He also does private work. In one case, Mavins helped a Prairie Grove man detect where two
children were buried on a property over half a century earlier. “They were buried right between two
trees outside his living room window,” he said.
Another time, “I was at a family picnic in Ontario and the family had a baby sister who died in 1943.
They thought they knew where the body was but weren’t sure. I found it and now it has a

In another case, Mavins said, a family knew it had a cemetery plot with five burials but didn’t know
which family members were buried there. “I witched it and could tell them the number of adults,
adolescents and babies,” he said. From that, the family determined the identities.

“Yes, it’s for real,” maintains MGS’s Stokes. Stokes was a complete skeptic, she said, until Mavins
gave a demonstration and then had her try to find an unmarked grave.

He handed her the L-shaped welding wires and she walked and “all of a sudden they just crossed,
bang, like that. I was startled. I was standing on a grave.”

Many regard it as Ouija board-like bunk. There are only unproven theories, such as witchers have
high levels of electricity in their bodies that help them somehow detect objects beneath the earth.

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How to Self-Publish a Book and Sell it on Amazon

(The following article is from Eastman’s Online Genealogy Newsletter and is copyright by Richard
W. Eastman. It is re-published here with the permission of the author. Information about the
newsletter is available at )

Amazon has a service to help anyone self-publish books. It works with genealogy books as well as
with almost any other topic. Even better, publishing with Amazon means that your new book is also
listed in Amazon’s catalog and is available for anyone to order at However, I don’t
think many people know about this service. At least, I didn’t know about it until recently and the
three genealogists I asked today admitted they had never heard of it. That may not qualify as
“many people” but it is enough to motivate me to write this article.

I haven’t had a chance to test self publishing on Amazon myself, as I don’t have a book manuscript
lying around, ready to go. However, I can repeat the instructions:

1. Go to Amazon’s self-publishing web site, CreateSpace, at
and create a free account.
2. Select the size of the pages in the book you wish to publish and then download a Microsoft
Word template for that size of book.
3. Copy your manuscript into the template. That template will determine left and right side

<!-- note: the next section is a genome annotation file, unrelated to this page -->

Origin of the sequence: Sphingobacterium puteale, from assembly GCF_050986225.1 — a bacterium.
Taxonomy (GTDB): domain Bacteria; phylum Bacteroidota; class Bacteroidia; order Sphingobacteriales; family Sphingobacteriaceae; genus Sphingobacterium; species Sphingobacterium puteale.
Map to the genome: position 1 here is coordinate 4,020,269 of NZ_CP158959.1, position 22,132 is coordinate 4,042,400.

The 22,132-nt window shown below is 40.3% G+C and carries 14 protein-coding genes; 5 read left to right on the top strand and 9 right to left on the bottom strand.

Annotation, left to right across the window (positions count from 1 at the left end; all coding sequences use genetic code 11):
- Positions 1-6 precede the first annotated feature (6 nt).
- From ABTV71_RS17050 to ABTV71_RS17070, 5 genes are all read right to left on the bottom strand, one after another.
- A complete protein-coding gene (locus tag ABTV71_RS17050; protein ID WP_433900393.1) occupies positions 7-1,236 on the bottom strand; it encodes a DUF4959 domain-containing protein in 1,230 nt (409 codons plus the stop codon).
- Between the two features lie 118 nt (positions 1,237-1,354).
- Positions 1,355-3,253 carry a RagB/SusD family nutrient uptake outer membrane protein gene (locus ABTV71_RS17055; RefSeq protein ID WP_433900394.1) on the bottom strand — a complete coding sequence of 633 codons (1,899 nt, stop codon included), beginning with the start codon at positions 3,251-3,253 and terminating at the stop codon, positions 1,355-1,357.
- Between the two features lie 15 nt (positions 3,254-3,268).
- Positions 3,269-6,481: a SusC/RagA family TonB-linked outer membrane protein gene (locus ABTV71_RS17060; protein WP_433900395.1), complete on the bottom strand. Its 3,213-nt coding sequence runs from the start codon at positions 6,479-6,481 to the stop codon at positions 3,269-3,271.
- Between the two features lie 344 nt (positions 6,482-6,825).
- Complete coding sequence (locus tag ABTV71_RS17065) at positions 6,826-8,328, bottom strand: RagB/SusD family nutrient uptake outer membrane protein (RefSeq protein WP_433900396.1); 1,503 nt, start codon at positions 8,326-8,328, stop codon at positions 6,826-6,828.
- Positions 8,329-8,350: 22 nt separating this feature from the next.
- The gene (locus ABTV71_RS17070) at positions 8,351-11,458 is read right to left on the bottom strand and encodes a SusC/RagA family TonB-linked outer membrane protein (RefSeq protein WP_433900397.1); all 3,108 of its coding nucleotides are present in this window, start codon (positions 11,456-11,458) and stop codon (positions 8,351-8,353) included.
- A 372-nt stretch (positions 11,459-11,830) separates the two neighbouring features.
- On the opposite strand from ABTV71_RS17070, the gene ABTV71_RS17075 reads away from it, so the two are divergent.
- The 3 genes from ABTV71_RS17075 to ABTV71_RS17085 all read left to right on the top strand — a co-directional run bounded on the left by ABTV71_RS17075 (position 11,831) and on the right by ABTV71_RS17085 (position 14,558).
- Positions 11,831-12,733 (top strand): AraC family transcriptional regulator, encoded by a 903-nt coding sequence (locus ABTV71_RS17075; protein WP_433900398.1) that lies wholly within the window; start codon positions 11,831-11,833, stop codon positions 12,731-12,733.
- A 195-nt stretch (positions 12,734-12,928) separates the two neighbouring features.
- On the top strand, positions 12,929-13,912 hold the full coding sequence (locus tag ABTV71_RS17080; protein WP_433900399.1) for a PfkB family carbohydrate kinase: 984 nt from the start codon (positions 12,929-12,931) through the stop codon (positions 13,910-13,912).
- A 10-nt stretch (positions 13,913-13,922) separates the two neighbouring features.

pages, generate page numbers, generate the table of contents, and more. You should paste
in only the raw text without any formatting at all. The template will handle the formatting for
you although you can make some adjustments after the template has finished its work.
4. Make a cover. You can do all the art work yourself or hire it out or use one of CreateSpace’s
pre-defined formats combining their templates with images, fonts, etc.
5. Save the result as a PDF file and then upload it to CreateSpace. The CreateSpace service
will even assign the ISBN number, if you wish. You also need to determine the price of the
finished book.

CreateSpace will then send a proof to you. If you approve, the finished book will be in’s catalog within two or three business days.

The royalty paid to you varies widely, depending upon the price you set and the size of the book,
meaning the number of pages as well as the physical size of each page. You always know the
royalty before you approve the book so you can back out at any time without making any
commitments. I experimented with several prices on a a 200-page book of varying sizes and the
royalties seemed to vary from 25% to 75% of the final price. In all cases, the royalty payments
appeared to be much higher than that received from traditional publishers.

CreateSpace can also assist with design, editing, and marketing services. However, those services
will cost extra, if you select them.

One of the nice features of CreateSpace is the customer support. If you have any question at all,
you click on an icon that says “Call Me” and, within 30 seconds, a customer service representative
will call your phone.
CreateSpace is “print on demand.” You can:
Always have inventory available without a large, “up front” investment.
Reduce supply chain costs and eliminate warehouse and shipping fees.
Provide broader selection to maximize long tail sales.
Test market new titles without investing in offset print runs.
Offer large print and custom books.

No products are manufactured ahead of time so there is no inventory to worry about, and your
titles are shipped directly to the end customer.

On the downside, the marketing is up to you. Amazon will place your new book in its catalog but
will not do much else. If you wish to advertise or hold book signings, you supply all the work and
you pay all the expenses, unlike traditional book publishers.

CreateSpace can also publish audio CDs, video DVDs, MP3 files for download, and an eBook for
the Kindle. After all, it is a division of Amazon, the company that created and sells the Kindle!

Self-publishing is not for everyone. However, if it appeals to you then you might search for
companies that will work with authors. One of those is CreateSpace, a division of, at

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James O. Harris, 4605 Fairport Road, Oxford, NC 27565 – Email:
Where is Copley’s Cemetery located? The death certificate for John William Jefffreys, who lived
and died in Durham, NC, reflects that he was buried there on 11 Aug. 1927, with the undertaker
being Hall-Wynne (White?). I have his birth and death dates. I need the birth and death dates for
his wife, Fannie Cross (Jeffreys), who died before he did but after the 1920 census. I have been